Review: Frame, Doctrine of the Christian Life

If you have read Frame before, then you know what you are getting:  carefully argued positions, fair treatment to opponents, and a staggering amount of biblical reflection. His tri-perspectivalism is on display here, as in earlier books.  I will address it as the review moves forward.

He defines ethics as “living under God’s law, in God’s world, in the presence of God himself” (Frame 3). Further, these are Lordship ethics, and Lordship has three attributes: 1) Control: 2) Authority  3) Covenant presence. 

He begins with a description of ethics and a brief (too brief, perhaps) survey of autonomous ethics.  He notes that autonomous ethics are hamstrung by rationalist/irrationalist dialectic:  man proclaims his own reason as the standard yet denies it is able to reach knowledge of God. 

Following this he gives a commentary on the Decalogue, noting key particular applications.  I am not going to give a summary of each commandment.  Rather, I will note some of his more controversial claims, his more helpful sections, and other notae bene he makes.

Per the Second Commandment, and the Regulative Principle:

RPW advocates see three categories for what is biblically permissible: 1) express commands, 2) approved examples, and 3) theological inferences.  Well and good, but adding these extra categories mitigates the simplicity of the RPW.  Even worse, it “gives considerable scope for human reflection, in even determining ‘elements’” (471). 

What about the specific words of our prayers? They don’t fit in the above categories.  Are they circumstances? They can’t be that, since they aren’t “common to human actions and societies.” 

What about temple worship?  Not everything in the temple was typological of Christ’s sacrifice. It had prayer, teaching, and praise, yet these weren’t abrogated.

On the sixth commandment he gives an eloquent, and quite frankly emotionally-moving, defense of the unborn, with some interesting history on Operation Rescue. On sexual ethics he points out the naturalistic fallacy in the Roman Catholic arguments against *some* birth control methods.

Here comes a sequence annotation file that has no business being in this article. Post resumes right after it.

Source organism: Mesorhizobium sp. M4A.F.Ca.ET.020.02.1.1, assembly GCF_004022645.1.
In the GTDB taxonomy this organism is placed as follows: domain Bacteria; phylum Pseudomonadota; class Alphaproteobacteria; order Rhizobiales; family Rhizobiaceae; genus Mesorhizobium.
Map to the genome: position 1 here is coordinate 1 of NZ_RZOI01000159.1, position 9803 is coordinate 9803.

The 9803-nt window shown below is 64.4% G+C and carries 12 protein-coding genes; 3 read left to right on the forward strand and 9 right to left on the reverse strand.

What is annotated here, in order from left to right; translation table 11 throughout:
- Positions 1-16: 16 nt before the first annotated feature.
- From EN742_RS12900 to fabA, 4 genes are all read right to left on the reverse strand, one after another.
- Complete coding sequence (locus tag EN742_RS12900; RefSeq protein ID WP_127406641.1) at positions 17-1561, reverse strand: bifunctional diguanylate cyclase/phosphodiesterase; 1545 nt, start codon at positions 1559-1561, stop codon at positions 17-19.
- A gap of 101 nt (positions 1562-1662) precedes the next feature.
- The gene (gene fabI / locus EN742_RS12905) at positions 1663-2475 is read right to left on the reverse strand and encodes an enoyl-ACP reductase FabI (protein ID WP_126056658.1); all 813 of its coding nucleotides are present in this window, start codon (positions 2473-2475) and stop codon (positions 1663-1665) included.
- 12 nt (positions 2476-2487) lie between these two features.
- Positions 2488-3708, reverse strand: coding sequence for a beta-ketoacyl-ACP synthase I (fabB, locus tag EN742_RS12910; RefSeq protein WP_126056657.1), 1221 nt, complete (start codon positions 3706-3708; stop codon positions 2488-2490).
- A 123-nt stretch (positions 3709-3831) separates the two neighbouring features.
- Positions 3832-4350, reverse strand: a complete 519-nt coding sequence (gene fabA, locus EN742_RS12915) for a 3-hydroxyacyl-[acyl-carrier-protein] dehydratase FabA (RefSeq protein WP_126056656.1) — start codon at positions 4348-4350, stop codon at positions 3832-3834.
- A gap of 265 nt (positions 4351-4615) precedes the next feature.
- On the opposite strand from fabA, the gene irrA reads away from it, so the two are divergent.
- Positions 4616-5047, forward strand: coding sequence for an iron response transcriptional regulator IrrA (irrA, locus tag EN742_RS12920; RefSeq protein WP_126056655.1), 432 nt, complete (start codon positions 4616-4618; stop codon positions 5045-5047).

In his discussion of the Decalogue he hints at a rebuttal of Kline’s “Intrusion Ethics.” Kline argued that some of God’s more extreme measures (Canaanite genocide) are actually intrusions of God’s final justice.  Well, yes and no.  True, that was a positive command and not to be repeated by the church today. Frame notes that we “do not see biblical evidence of an ‘order’ or ‘sphere’ of common grace” (535). Is this a time or sphere of common grace?  But even if it is, God’s blessings fell upon elect and non-elect within theocratic Israel. 

Is Kline talking about government?  Perhaps, and a holy government is one that bears “the divine name” and “the promise of being crowned with consummation glory” (Kline, Kingdom Prologue, 96). But does Scripture ever describe a government as such? Israel is a “chosen people,” to be sure, but is the nation itself promised with consummation glory?

In any case, as Frame notes, nothing in Genesis 4-9 suggests a distinction between holy and nonholy governments (536).  And even if it did, that wouldn’t help explain how the modern magistrate, who might happen to be a Christian, is to rule.  What does it mean to rule according to common grace?  How could we even determine which application of “common grace” is more “gracey” or right than the other one?  General Franco of Spain probably had more common grace than either Hitler or Stalin, yet one suspects that the modern advocate of intrusion ethics wouldn’t praise Franco’s regime.


Worship in Spirit and Truth (Frame)

Frame does a decent job defining the RPW, and he is aware of the element/circumstance distinction, but he asks a number of tough questions:

What are these “circumstances” (WCF 21.1)?  The Confession doesn’t say, except to note “light of nature.”  I’m open to general revelation, and I would agree with the WCF on this point, but general revelation by its very definition resists specificity.

  • Saying “circumstances” are secular elements (also common to ordinary life–time, place) isn’t quite accurate.  Frame notes, “There seem to be some matters in worship which are ‘not common to human actions and societies,” concerning which we must use our judgment (Frame 41; e.g., what precise words to use in our prayers).  Prayer is not “common to society,” yet aside from repeating the psalms as prayers (and one could do far worse), it appears that we will have to use our own judgment.  Frame scores points here.